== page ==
Best New Music
Selling The Urban Ideal
Abertooth Lincoln has been a mainstay in the Dayton Ohio’s music scene for going on a decade now. What hasn’t been a mainstay is who plays in the band. While a few core members have remained, the band has seen a number of musicians and vocalists move through its ranks in this time. This can make it difficult for any band to establish its sound, let alone grow it. Abertooth Lincoln’s lineup changes haven’t slowed them down in either regard. Their latest EP, Selling The Urban Ideal, find
11 Short Stories of Pain & Glory
Boston rockers, Dropkick Murphys, age like fine wine. No matter how much they've deviated from their earlier material, they've always done so with charm, passion and a great sense of storytelling. 11 Short Stories of Pain & Glory reminds me a lot of another band I keep in this same category as 'one who rarely does wrong' -- Jimmy Eat World. They absolutely owned it on Integrity Blues last year and the same could be said
Run the Jewels
Run the Jewels 3
â€œWe dropped a classic today!â€ Killer Mike exclaims on the third track of Run the Jewels 3. On Christmas Eve 2016, Run the Jewels, the collaborative hip-hip project between Mike and El-P, surprise released their new album weeks ahead of schedule, once again for free. What a way to end the year!
Or, alternatively, RTJ3 and its theme of rebellion may very well be the soundtrack to 2017. Itâ€™s aggressive and political, demanding you take action but appreciate your
Dead Fucking Serious
Iâ€™m going to start this with a big old disclaimer: if you are not into screaming and yelling in your music, this album is not for you. Ignore how many stars it has and just stop reading. Chances are high that you wonâ€™t find this album appealing.
That being said, I kinda felt that way at one time, too. Like a lot of people, I left this type of 80s hardcore back, wellâ€¦ in the 80s. But what Dead Fucking Serious has put together on their first full-length album, Squalo
There is no question that Washington D.C. has been one of the epicenters of hardcore punk rock. Incredibly important bands like Minor Threat, Dag Nasty, Fugazi, Bad Brains, Government Issue, etc. all started out there. And now that they have released their first proper full-length it is time to add Pure Disgust to that list.
Pure Disgustâ€™s self-titled album is filled to the brim with unrelenting hardcore from start to finish. None of the ten tracks let up at all. What immediately ma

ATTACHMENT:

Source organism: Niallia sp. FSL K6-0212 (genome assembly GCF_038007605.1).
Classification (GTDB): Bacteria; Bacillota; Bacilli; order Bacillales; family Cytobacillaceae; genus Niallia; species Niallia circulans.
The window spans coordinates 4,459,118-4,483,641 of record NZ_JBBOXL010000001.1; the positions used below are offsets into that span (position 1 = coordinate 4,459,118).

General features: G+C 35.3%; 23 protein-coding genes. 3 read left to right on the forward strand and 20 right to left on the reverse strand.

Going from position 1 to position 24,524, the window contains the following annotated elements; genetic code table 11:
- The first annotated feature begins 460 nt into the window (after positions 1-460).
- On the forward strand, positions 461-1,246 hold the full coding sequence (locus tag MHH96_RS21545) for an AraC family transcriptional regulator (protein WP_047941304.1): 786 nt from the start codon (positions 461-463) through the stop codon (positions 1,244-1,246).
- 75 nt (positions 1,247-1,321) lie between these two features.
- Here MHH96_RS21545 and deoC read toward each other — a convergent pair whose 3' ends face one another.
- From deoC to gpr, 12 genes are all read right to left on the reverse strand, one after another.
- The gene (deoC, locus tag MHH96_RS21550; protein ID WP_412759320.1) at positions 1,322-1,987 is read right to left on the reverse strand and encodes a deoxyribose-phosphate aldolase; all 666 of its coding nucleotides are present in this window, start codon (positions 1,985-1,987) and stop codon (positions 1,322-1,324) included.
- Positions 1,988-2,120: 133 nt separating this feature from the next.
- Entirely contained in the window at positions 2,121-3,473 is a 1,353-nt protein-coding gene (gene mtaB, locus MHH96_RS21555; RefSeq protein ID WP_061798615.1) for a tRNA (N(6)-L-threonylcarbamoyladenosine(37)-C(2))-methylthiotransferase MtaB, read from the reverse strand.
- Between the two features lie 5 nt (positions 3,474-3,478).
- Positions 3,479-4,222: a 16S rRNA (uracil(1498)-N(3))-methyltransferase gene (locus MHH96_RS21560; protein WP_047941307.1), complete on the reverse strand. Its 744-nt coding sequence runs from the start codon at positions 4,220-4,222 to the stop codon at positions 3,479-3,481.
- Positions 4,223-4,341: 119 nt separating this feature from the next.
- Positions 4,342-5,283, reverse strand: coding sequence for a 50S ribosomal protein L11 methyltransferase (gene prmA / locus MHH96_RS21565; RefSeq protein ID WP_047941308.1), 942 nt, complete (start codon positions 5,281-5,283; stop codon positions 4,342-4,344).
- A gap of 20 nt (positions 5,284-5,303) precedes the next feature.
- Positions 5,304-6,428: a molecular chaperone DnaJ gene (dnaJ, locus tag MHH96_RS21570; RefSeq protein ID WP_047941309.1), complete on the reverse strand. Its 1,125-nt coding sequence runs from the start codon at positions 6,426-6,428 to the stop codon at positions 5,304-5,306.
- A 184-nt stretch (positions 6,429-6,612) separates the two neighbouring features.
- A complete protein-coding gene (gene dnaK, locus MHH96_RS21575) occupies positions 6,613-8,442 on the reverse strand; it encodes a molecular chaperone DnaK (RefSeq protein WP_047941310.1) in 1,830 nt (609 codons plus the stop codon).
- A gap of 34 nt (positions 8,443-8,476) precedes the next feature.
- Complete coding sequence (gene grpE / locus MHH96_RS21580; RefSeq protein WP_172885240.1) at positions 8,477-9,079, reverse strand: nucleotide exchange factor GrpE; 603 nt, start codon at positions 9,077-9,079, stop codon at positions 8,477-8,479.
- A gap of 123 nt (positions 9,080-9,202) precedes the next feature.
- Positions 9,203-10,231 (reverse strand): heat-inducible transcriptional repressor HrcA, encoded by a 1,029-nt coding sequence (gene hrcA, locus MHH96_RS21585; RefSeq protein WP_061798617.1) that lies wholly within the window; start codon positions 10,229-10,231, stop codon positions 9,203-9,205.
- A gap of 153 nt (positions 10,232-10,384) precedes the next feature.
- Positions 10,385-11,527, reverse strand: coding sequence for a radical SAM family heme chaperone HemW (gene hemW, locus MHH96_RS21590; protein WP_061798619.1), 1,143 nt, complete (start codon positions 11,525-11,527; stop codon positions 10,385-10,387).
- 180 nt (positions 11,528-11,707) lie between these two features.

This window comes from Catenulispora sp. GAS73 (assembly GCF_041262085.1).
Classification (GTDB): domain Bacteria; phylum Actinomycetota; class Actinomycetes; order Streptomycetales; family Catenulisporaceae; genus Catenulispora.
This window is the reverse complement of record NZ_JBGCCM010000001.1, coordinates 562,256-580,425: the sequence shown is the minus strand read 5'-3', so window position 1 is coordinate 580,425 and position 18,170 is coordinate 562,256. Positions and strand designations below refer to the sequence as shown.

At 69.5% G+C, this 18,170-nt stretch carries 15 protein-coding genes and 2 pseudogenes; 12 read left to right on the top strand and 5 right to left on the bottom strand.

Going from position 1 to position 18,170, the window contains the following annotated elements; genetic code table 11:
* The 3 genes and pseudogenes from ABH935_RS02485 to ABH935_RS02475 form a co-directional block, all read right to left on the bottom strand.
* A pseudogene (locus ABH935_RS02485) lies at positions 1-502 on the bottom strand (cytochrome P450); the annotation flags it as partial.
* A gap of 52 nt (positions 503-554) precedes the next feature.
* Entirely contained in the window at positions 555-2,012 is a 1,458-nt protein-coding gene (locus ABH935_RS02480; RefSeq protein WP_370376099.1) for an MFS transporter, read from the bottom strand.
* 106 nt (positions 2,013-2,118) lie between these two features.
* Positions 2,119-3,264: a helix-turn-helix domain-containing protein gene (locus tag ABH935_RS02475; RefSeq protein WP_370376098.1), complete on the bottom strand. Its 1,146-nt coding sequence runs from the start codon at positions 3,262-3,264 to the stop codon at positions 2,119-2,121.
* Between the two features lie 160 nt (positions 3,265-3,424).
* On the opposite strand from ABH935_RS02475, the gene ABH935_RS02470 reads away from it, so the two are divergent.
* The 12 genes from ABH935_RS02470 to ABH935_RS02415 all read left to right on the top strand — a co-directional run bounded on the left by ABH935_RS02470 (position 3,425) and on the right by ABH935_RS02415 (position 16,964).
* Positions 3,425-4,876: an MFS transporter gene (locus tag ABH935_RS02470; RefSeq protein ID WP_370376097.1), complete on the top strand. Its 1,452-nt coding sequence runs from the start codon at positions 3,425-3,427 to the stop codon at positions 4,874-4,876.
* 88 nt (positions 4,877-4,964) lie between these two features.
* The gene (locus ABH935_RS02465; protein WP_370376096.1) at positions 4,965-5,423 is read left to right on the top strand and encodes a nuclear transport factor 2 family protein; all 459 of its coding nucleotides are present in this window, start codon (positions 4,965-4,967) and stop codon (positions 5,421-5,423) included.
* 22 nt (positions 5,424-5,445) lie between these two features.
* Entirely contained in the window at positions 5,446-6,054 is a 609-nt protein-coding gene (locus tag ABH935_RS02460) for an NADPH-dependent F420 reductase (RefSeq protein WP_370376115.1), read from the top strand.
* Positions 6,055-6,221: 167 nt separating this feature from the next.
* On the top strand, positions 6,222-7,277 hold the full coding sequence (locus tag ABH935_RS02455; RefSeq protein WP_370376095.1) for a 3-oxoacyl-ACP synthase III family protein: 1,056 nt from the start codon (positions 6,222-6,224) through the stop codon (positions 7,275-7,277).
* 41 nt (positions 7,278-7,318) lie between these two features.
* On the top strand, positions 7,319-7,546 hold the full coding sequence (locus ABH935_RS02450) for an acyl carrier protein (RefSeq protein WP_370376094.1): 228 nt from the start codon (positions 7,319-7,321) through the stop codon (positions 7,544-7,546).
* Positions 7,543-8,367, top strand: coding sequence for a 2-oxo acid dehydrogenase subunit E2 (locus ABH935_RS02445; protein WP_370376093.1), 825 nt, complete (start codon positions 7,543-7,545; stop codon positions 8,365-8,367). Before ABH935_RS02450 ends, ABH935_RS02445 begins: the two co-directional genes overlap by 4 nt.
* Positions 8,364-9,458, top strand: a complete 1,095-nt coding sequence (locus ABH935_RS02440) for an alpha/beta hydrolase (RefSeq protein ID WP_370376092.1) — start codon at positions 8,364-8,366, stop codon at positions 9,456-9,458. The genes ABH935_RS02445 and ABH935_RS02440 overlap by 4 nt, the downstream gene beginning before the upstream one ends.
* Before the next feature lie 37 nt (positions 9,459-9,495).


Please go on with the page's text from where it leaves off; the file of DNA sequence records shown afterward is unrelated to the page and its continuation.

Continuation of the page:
Not of this World [7-inch]
Apparently the guys in Coliseum and Doomriders hold the first Danzig record in very high regard. (As does this reviewer. As should you.) Back in 2005, Coliseum vocalist/guitarist Ryan Patterson put out a 12â€ Coliseum/Doomriders split on his own Auxiliary label. It consisted of a Danzig cover by each band and a couple of originals. Now as part of their 20th anniversary commemoration, Magic Bullet Records has repressed the Danzig songs as the Not of this World 7â€. (â€œNot of this Wor
Off With Their Heads
Wonâ€™t Be Missed
Acoustic albums from a punk band or solo artist are typically â€œhit or miss.â€ A lot of the time they just don't really compare to the bandâ€™s electric-based records. Of course there are exceptions. For example Chuck Ragan of Hot Water Music has put out some really great acoustic solo albums like Covering Ground. A lot of the time artists fail to distinguish their acoustic songs from others, which granted can be tough to do when it is just one person singing and playing the chords a
Bad Year was the EP that convinced me that The Weaks were worth the hype. Leveling up to The Superweaks more or less confirms this with Better Heavens finding the band in a better place. They're in a much more confident, reassured state of mind musically. Their music isn't just more versatile but there's an oomph to it, a distinct character, that I've always wanted to see. This record's all about them achieving their potential and breaking through the roof of what you probably c
One Last Big Job
If you go out, go out with a bang.Â In the case of Ramshackle Glory, it's a softer bang but a big one nonetheless.
The folk-rock act ends things with One Last Big Job and everything about this album lives up to the title. How fitting that it drops on the final day of 2016. Harmonic, melodious and ever-so comforting. They've always been a safe haven; a blanket of comfort, inspiring acts like The Front Bottoms, based on how well they mesh acoustic guitars, trombones, horns, violins